The world of running shoes has seen its fair share of creativity over the last couple years, with the resultant products varying wildly between leaps forward in technology and design, and marketing nonsense that's best left as a distant memory. At first glance, Hoka's latest shoe, the Clifton Edge could be either.
Hoka One One recently made headlines with the release of its TenNine trail shoe, a design that looks more like a cartoon than a serious piece of kit for the outdoors. It was, however, a shoe with a purpose, specifically for those runners that take on severe downhills. It may not be a shoe designed for general runners but those that have used it for its niche purpose have been more than impressed with the results.
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The Clifton Edge takes learnings from the TenNine, applying that extended heel section to the average road runner. It's not just for downhills either, positioned as a lightweight cushioned shoe that anyone can wear. Although it has obvious benefits for heel strikers.
We've spent the past few weeks putting the Clifton Edge through its paces to see if that bold new design is worth investing in.
Price: $160 | Weight: 253g/ 8.9oz (men) 206g/ 7.03oz (women) | Type: Road/Training | Stability: Neutral | Heel to toe drop: 5mm | Sizing: Fits small | Alternatives: Hoka One One Clifton, Brooks Glycerin 17, Saucony Triumph 17
Although the Edge falls under the Clifton range umbrella it is, for the most part, a very different shoe. Obviously, the addition of the extended heel makes for a noticeable departure from the more conventional Clifton design, but it's far from a slightly modified version.
When you first get your hands on the Edge there's no denying it's a big piece of footwear. Placed next to another shoe of the same size it looks significantly larger ‚Äď to the point where we were worried we may have the wrong size. That's entirely due to the additional midsole though and, in fact, the Clifton Edge sizes slightly small.
Surprisingly that chunky design doesn't translate to a heavy shoe and the Edge comes in lighter than the majority of the Clifton range. That's in no small part due to the addition of a new lightweight midsole foam that runs the length of the shoe, which works alongside the rubberized foam on the outsole.
Although the logical assumption would be that the shoe is designed to minimize impact for heel strikers, Hoka says that this isn't the case (although it's likely that severe heel strikers will see a benefit). The wide base not only lessens impact, but also means the foot lands in a stable way, allowing all runners to start each step in a better position that rolls forward in a smooth motion, minimising pronation after landing.
The upper, although breathable, is designed with a relatively thick mesh material with additional reinforcement around the heel and toe areas. It's a secure fit that helps keep the foot tightly in place as you run. There's also a lengthened heel collar to help get the shoes on and off.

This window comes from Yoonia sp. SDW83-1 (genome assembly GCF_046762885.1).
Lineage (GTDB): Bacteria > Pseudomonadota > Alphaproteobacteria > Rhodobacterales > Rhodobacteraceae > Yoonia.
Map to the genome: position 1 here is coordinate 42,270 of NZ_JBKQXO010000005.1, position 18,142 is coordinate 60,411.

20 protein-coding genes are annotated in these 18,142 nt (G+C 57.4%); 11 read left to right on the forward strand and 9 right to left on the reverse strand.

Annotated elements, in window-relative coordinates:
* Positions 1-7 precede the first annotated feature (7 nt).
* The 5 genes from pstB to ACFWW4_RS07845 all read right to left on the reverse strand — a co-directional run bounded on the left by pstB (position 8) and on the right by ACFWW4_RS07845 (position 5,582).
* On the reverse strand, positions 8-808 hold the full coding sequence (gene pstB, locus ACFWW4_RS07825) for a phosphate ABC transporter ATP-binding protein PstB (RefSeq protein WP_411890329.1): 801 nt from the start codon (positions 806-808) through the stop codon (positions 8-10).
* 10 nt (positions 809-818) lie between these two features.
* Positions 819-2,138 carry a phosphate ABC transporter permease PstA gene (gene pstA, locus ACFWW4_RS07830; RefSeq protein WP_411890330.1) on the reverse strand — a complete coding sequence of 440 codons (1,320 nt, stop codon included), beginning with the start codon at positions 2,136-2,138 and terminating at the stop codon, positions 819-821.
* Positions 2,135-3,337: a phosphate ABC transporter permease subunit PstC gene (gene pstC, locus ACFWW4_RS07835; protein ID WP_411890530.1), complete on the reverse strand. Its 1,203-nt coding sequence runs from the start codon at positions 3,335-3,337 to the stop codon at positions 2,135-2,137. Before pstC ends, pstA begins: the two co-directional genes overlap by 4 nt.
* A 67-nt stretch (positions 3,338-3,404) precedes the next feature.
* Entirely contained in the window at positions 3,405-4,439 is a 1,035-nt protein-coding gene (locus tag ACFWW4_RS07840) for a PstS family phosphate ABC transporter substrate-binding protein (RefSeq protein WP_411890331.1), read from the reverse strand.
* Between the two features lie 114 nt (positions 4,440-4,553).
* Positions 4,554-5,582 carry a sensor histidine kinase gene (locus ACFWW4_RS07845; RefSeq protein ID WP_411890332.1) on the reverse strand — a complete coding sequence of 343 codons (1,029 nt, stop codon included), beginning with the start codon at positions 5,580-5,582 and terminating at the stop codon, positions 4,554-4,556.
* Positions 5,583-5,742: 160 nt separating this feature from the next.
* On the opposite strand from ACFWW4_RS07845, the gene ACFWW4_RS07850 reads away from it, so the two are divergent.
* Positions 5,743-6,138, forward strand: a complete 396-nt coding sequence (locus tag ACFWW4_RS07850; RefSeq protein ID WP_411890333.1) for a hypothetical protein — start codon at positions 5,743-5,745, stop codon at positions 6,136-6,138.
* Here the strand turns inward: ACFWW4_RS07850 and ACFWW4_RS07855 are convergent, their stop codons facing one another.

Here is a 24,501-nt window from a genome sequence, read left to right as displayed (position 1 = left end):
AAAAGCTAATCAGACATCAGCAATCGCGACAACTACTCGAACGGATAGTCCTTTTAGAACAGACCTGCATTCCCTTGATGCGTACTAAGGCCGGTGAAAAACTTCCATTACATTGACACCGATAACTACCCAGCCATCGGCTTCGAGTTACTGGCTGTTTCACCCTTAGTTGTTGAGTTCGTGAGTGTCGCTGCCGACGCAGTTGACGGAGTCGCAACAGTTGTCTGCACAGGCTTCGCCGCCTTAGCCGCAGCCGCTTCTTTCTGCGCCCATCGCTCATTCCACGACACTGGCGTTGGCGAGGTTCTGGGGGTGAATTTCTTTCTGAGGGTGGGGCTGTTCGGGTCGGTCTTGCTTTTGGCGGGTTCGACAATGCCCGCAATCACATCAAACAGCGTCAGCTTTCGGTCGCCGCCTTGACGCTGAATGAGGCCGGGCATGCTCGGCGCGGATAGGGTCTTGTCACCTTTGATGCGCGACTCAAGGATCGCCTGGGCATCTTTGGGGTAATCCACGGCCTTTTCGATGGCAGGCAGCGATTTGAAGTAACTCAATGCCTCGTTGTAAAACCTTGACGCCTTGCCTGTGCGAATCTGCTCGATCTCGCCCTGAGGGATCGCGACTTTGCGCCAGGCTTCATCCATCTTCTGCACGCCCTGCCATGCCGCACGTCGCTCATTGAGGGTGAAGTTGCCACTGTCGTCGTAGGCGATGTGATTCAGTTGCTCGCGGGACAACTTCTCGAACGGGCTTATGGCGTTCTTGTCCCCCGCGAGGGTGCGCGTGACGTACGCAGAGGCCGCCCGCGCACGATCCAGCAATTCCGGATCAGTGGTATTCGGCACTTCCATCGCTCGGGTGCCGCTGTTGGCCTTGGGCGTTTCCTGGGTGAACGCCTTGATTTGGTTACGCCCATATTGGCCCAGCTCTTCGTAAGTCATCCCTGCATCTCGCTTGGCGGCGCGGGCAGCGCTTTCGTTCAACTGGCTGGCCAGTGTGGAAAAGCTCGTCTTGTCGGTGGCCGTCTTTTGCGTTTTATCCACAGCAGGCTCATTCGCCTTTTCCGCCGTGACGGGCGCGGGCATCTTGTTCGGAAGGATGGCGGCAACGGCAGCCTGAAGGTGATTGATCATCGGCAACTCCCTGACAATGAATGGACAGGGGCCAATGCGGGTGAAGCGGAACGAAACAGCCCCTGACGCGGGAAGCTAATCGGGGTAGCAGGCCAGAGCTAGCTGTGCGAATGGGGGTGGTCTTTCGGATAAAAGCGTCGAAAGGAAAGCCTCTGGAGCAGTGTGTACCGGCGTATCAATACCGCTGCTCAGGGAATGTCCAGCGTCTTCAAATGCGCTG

Although the outsole foam is rubberized to aid durability, there's no actual rubber covering the outsole of the shoe. There's also a very subtle rocker design.
When you first start wearing the Clifton Edge there's an instant feeling that you're wearing a lot of shoe on your feet. When taking it out for the first time we expected it to feel like running on a sponge but after a few kilometres it becomes clear that the additional rubber has little to no adverse effects.
The only time you do notice it is, understandably, when you hit a downhill or step onto an uneven surface. We found ourselves trying to find stepper downhills to really see how it handles them, and when we did, it was a nice experience.
There wouldn't be much point in a road shoe if it only delivered a nice experience for a small portion of a run and luckily Hoka has designed a much more versatile shoe. On flat roads, the Edge offers an extremely comfortable and responsive ride. The experience of the rocker is limited and we didn't feel like it was helping to propel us forward, but for slower training runs it's a joy to run in.
At faster speeds, the Edge is by no means bad and the lightweight design delivers if you need it to, but it's definitely not designed for racing. It is, however, a great option if you want comfort over short to long distances. If you're a long distance runner that's focussed on miles instead of time, it's well worth a look.
The only downside we found was that the lack of rubber covering the outsole did start to wear down after a couple of runs; an unsurprising trade off when it comes to making a chunky shoe that's relatively lightweight.
It's quite hard to verify the positives of the extended heel on the Clifton Edge. For us, there seemed to be very little in terms of noticeable benefits save for the occasional downhill we found, however, if you're a severe heel striker that may not be the case. It's certainly not a negative aspect of the shoe and the fact that it still offers a comfortable and lightweight ride despite looking larger than any other shoe we own is a testament to the new materials used in the midsole and outsole.
That said, there's a definite feel of support in that heel section which each foot strike. So if you're looking for a shoe to help position your foot correctly as you run, maybe if you struggle with foot positioning, it could offer a welcome level of support.
For those runners that have no need for additional support, or indeed midfoot or forefoot strikers, there are no negative implications of that heel section.
At $160 it's not a cheap option, and if you're purely looking for something with extra cushioning then the design may be an unnecessary expenditure.